My wife Gail’s son John, a wildlife biologist, began a new job with the National Park Service in Washington, D.C., on September 10, 2001. His office was on the East side of the Potomac a mile or so up from the Pentagon. His mother’s desire to see him, his new apartment, and the office where he works intensified after September 11. On Saturday, October 27, soon after the war in Afghanistan began, we arrived in Columbia, Maryland.
On Sunday afternoon we went into D.C. to see the White House and the monuments on the mall. The city was under siege and felt abandoned. Buildings were closed due to the anthrax scare. Some government buildings were surrounded by Jersey barriers. Helicopters flew overhead. Tourists were few and nearly outnumbered by police. The Washington Monument was completely encircled by Jersey barriers, topped with a high fence. The benches on which foot-weary pilgrims sit were empty.
Seeking quiet and peace, we walked along the south side of the reflecting pool on the way to the Lincoln Memorial. But a high school band had gathered there on the steps. The drummers, two African American males in their teens, were repeating a riff again and again. The effect was not quite sad, but certainly solemn. Looking forward, as I was, to the healing silence of that great temple of Liberty, I was a bit irritated with the sound.
But as we ascended the stairs and entered the memorial to stand in Lincoln’s shadow, all consciousness of the music left me. I read the lines of his speeches on the walls, lines so relevant today to the ambiguity of human intention, so large with generosity of spirit toward one’s foes, so modest in his own claim to righteousness, so brave in the face of danger unparalleled.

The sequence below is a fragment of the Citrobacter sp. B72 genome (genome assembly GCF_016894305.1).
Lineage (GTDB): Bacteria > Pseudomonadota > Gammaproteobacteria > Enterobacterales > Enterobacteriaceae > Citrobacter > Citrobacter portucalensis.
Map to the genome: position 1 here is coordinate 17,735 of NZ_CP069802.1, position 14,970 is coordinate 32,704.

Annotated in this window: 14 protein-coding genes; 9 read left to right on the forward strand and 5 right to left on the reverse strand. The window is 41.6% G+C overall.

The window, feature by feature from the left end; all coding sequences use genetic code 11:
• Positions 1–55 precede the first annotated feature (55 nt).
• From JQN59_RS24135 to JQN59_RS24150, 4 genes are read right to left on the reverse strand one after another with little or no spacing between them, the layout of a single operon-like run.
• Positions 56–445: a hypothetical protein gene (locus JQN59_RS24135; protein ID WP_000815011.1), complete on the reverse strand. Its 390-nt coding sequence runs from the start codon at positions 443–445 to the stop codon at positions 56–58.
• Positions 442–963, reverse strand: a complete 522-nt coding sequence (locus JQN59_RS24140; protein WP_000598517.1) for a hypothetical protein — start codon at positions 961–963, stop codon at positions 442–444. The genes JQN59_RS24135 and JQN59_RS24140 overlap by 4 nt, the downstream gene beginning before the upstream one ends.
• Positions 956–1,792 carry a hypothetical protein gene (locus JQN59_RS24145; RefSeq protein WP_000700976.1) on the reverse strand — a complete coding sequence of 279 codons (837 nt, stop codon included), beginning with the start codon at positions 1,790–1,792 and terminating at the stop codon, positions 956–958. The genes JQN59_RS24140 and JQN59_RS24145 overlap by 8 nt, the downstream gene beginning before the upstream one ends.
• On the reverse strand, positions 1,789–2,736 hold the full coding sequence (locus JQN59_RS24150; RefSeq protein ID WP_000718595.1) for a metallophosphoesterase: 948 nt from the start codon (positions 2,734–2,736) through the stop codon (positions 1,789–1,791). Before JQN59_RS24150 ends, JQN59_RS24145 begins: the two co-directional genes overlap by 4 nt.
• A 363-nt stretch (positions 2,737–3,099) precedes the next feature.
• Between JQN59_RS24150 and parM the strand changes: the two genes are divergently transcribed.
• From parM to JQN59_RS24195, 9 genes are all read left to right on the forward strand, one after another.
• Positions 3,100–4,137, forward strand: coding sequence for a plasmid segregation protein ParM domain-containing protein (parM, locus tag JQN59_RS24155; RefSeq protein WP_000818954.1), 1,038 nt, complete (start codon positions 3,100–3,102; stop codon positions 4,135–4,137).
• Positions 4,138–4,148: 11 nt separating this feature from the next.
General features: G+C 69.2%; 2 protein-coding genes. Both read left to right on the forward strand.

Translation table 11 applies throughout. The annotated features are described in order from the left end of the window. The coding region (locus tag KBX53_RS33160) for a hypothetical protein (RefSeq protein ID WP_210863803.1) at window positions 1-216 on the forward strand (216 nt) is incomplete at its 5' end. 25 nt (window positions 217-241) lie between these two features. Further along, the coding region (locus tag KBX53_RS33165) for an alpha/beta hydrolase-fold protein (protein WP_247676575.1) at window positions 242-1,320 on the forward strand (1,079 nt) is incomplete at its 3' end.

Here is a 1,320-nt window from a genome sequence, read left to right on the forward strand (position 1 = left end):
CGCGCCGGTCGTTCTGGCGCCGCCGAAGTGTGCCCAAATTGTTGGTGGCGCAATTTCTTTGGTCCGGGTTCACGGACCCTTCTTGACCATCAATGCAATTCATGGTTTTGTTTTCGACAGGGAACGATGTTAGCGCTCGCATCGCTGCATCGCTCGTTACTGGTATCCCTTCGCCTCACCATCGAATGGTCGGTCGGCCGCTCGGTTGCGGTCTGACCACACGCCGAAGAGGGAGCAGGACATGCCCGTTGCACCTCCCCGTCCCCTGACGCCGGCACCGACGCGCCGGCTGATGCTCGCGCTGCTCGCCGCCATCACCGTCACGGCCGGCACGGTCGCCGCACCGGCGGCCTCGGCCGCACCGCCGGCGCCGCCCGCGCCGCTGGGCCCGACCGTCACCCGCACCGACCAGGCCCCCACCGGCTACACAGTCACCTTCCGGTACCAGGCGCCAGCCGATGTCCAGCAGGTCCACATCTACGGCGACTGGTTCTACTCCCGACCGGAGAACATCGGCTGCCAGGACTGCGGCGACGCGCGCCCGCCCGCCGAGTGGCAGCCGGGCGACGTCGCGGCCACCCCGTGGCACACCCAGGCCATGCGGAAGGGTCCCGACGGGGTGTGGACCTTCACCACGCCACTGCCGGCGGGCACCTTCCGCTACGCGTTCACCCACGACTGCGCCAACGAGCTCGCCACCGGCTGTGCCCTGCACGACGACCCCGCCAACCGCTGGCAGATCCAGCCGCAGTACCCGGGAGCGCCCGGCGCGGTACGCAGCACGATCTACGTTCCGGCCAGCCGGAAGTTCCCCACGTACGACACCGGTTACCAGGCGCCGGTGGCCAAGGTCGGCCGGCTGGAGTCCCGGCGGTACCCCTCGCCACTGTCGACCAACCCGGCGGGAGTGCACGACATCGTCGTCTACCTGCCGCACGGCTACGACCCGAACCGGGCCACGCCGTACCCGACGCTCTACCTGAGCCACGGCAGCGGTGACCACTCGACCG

Meanwhile, the drumming had gone on a long time, that same riff over and over, like a stuck record. Only later did it strike me how perfectly it reflected our national situation—stuck in our anger, our grief, our fear. Then, suddenly, the brass joined the drumming in music wild and free, an improvisation distinctly American. It sounded a call to courage and faith, a call to march in freedom into a future known only to God. Lincoln, I think, would have been delighted.
On a beautiful morning a couple of days later, we visited the National Cathedral. Though the sun was slightly muted by high, thin clouds, the cathedral windows shone in full brilliance. We were walking the length of the nave when one of three small windows in an alcove caught my attention. It was all reds and yellows, an inferno in glass. At the base of the window there were a handful of faces of different races and colors, each face filled with fear, agony, grief, terror. I tried to connect the window to a story in the Bible but could not. We entered the alcove and saw that the sarcophagus of Woodrow Wilson stood opposite the window, and that the whole alcove was dedicated to his memory. The window, I concluded, represented WWI in all its horror. Yet in the Wilson window, the brilliance of the light in the dark solitude and peace of the cathedral, effects a kind of transfiguration. The window calls the viewer beyond the agony of war to that great dream of peace which Wilson offered the world, which the world refused, but whose necessity and truth grows clearer in every subsequent generation.